Do I need this right now?
Am I avoiding something – a feeling, a deadline, a longing?
What do I choose right now?

I’ve removed the apps from my mobile devices as well, which my paranoid friends say is smart. This means my user experience is less pleasing and thus I’m less likely to just meander with my thumb. It also means I have to go out of my way to find it on a browser. I have friends with computers who are using apps that block the site temporarily, and that also seems to help.

Finally I’ve been practicing not starting my day with Facebook. This is so obvious (!!!) but y’all, I was turning to Facebook in the mornings like ‘hey baby how were your dreams?’

Now I put my phone on airplane mode at night, and make sure I do my morning meditation, stretching, and other sacred and grounding practices before letting the world in via Facebook (or email or other social media).

I feel freer, more focused and much more prolific/productive than I have in a while.

Are y’all up to any social media detoxing or behavioral shifts? More tips invited.

5 Responses to “Is Facebook Made of Sugar?”


  1. 1 K Loncke

    Very much appreciating and feeling this as I head into a month of reduced work / vacation / self-retreat, and still find myself so pulled to Facebook! Like you say, when it’s good, it’s so so good, and personal, and when it’s bad the toxicity is woah.

    I think some challenging factors for me, personally, include:

    1. I don’t have a regular news consumption practice apart from Facebook. Even though I agree with you about the redundancy of Black pain in my newsfeed (don’t need to see more of it to strengthen my convictions), there’s a lot of other news, especially global news, that I appreciate receiving via friends and comrades in my timeline. The idea of listening to Democracy Now every day doesn’t really appeal to me, and I appreciate the combo of local and global stories that comes to me through Facebook. Are there ways you are supplementing your news and history learnings? Subscriptions or routines or reliable sources? Or Maybe it feels more project-based, specific, and focused?

    2. For an introvert like me who gets exhausted by too much people-time, and who also holds a lot of one-on-one relationships in different communities rather than a central cohesive squad, the opportunity to offer “micro-affirmations”* on Facebook (hitting Like; leaving a positive comment) feels like it has become, for better or worse, a fine/delicate, broad netting that allows me to let folks know I see & appreciate them. I’ve tried experimenting with other forms of this that sometimes I enjoy better (a regular letter-writing or postcard-writing practice is nice), but the small daily doses of love via Facebook feel genuinely good to me, too, like positive gossip where you talk about how great someone is behind their back. Curious how that is for you on Facebook…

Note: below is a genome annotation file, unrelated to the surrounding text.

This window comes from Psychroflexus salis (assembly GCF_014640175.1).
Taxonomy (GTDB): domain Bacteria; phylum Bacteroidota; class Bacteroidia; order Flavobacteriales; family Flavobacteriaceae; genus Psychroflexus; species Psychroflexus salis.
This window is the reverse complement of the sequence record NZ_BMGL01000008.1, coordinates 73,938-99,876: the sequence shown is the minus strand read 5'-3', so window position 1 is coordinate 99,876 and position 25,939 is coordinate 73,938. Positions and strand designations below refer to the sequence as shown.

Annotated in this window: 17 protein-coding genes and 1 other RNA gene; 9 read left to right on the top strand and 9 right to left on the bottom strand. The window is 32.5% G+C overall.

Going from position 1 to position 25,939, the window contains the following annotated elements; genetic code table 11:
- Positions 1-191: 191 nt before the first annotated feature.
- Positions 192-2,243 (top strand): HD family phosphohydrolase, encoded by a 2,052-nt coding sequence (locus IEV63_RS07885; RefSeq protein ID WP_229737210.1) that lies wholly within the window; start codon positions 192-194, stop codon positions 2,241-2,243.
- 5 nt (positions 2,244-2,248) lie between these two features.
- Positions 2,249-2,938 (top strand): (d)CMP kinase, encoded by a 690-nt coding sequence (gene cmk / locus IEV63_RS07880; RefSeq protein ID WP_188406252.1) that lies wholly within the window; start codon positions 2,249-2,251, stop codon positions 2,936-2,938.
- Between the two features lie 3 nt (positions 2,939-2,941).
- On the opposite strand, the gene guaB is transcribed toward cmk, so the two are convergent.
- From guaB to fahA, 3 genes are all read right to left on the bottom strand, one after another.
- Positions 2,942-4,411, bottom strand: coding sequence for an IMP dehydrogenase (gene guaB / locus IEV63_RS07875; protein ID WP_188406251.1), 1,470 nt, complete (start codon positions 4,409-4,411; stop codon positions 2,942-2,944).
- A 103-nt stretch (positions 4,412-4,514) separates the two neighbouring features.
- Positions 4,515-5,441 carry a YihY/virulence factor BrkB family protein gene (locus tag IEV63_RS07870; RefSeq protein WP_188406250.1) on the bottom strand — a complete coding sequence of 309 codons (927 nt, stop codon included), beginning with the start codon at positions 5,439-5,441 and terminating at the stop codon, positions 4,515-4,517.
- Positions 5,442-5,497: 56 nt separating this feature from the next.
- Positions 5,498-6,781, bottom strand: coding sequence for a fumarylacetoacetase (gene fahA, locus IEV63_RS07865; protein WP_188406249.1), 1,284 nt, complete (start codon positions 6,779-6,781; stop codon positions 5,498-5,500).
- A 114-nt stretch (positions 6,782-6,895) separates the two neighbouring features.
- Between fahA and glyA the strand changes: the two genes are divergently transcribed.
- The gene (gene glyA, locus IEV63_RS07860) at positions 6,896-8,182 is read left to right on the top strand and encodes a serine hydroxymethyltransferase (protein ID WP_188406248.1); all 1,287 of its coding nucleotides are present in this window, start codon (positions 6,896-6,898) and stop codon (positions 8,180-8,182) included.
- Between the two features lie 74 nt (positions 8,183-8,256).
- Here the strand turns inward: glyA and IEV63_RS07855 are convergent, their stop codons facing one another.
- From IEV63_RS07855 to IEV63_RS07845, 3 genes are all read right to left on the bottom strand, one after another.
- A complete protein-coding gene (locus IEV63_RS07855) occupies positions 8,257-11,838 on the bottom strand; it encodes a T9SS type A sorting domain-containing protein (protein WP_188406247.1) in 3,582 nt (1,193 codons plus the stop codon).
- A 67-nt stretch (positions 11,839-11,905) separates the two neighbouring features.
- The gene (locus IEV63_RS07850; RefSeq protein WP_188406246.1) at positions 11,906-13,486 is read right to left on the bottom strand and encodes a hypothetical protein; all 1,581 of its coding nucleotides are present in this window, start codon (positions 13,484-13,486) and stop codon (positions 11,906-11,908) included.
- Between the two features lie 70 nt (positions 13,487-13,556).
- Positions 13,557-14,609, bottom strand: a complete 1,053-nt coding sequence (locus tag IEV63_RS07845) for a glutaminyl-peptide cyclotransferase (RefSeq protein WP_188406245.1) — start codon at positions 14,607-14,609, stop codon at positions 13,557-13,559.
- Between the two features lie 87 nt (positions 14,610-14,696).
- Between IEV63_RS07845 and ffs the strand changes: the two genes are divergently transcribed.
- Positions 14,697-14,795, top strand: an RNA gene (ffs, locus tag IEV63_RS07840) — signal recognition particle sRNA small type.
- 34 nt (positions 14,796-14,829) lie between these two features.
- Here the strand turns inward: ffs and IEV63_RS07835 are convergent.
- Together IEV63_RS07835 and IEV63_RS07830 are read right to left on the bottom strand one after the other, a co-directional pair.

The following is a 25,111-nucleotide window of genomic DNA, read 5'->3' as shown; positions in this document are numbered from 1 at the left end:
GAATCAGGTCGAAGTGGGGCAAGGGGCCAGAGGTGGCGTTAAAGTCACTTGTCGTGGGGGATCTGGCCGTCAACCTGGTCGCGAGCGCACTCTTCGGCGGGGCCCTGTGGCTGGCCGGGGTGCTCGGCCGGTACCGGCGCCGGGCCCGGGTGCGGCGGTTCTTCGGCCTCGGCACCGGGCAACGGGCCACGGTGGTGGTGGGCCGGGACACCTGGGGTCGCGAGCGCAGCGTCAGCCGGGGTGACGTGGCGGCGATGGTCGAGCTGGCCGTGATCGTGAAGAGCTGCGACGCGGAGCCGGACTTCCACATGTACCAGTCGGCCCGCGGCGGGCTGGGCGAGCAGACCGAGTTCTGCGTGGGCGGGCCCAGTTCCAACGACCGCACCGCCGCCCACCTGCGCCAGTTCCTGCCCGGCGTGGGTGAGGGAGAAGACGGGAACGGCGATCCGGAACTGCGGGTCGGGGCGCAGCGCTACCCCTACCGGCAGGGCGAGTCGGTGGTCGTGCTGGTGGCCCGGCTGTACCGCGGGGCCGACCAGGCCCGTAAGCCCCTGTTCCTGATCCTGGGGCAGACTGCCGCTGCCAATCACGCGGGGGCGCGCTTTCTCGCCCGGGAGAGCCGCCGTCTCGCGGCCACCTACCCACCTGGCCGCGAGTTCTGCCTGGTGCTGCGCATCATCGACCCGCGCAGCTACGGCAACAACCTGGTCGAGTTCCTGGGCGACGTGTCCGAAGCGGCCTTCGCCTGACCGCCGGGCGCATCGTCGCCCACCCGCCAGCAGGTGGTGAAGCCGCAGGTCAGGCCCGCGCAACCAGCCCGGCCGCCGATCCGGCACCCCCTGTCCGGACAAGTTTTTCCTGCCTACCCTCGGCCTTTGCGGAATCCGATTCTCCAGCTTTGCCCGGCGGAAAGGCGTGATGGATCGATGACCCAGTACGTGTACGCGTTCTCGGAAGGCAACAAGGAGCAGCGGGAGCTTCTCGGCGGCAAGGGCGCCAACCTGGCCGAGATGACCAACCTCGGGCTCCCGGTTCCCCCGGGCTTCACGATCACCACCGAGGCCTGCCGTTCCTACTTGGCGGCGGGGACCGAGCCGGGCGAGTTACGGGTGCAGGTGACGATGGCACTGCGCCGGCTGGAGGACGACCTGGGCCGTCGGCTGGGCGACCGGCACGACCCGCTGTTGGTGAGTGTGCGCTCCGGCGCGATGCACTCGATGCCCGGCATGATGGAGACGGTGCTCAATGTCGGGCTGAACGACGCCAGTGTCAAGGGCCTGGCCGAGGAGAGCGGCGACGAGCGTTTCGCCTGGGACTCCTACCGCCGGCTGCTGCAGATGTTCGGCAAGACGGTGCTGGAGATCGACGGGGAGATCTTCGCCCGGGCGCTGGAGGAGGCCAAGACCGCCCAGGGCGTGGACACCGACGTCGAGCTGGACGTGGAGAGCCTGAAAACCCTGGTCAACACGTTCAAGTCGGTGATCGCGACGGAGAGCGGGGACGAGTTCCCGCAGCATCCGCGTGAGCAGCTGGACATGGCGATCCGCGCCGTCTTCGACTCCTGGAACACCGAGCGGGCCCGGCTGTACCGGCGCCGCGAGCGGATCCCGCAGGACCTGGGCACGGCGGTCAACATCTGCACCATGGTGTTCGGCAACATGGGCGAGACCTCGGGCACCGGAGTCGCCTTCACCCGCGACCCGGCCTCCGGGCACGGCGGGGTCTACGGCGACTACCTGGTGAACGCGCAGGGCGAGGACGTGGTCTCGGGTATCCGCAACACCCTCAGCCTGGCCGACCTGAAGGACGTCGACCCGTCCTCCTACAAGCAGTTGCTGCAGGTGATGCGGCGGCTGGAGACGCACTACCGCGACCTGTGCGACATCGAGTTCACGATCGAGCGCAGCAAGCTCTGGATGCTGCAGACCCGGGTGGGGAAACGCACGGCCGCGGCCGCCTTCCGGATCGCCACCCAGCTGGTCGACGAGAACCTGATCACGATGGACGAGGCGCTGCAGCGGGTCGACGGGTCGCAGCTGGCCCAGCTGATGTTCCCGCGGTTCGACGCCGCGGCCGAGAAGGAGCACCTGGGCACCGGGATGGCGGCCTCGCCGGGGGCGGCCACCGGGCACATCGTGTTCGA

*”Micro-affirmations” is a term introduced to me by my friend An Xiao Mina, who writes:

    “The past few years have seen the revival of microaggressions—small, unconscious gestures of inequality—as a concept in our discourse around social justice. As we talk about the impact of art and the Internet, I think we should also remember their converse. In her study of women in the workplace, Mary Rowe noted that microaffirmations — small, often unconscious gestures of good will — have a powerful effect at improving people’s performance. Like microaggressions, microaffirmations seem small and meaningless in isolation, but their effect is best felt in their accumulation.”

    I’ll leave it there for now, while also saying I appreciate this blog of yours, too, as an alternative to Facebook for long-form daily / sporadic reflections and links! There’s a part of me that misses blogospheres a lot, and the dialogue they engendered. Thanks for holding it down here. :)

    much love and cheering you on in detoxifying the Facebook relationship!

  2. 2 Leda dederich

    I love that you took the time to write this. Thank you from the bottom of my heart. I resonate with SO much of what you’re sharing. And feel a bit trapped by the group energy of it all – especially as a tech consultant! One thing I did recently which felt awesome was to spend some time thinking about the sources of info which I’m wanting, so I control the stream, as opposed to the big FB blob.its been surprisingly helpful because when I DO want to touch on the bigger story, I go there. Way more satisfying. Hugs to you Adrienne!

  3. 3 bigwordgirl

    Thank you for your honesty in this post. I definitely tend to overdose on my FB intake and your post reminds me to take it in small ‘heapfuls.’ Your response also leads me to wonder how FB provokes formulaic responses to the celebratory and to the traumatic. Digging deep and scrolling are such different things. Towards a deeply felt life!

  4. 4 Darla

    Yes! I quit Facebook cold turkey. It was supposed to be a month but I never missed it and now it’s been almost three years. I don’t use it for my business and I occasionally check my PMs (once a month at most, once every two months on average) and will specifically look up an old friend who crosses my mind, once in awhile, but that’s the extent of it. I really like the motives that you articulated!

  5. 5 maxbet

    For the past few months I’ve been in parallel experiments with reducing things in my life which have a negative impact when over consumed.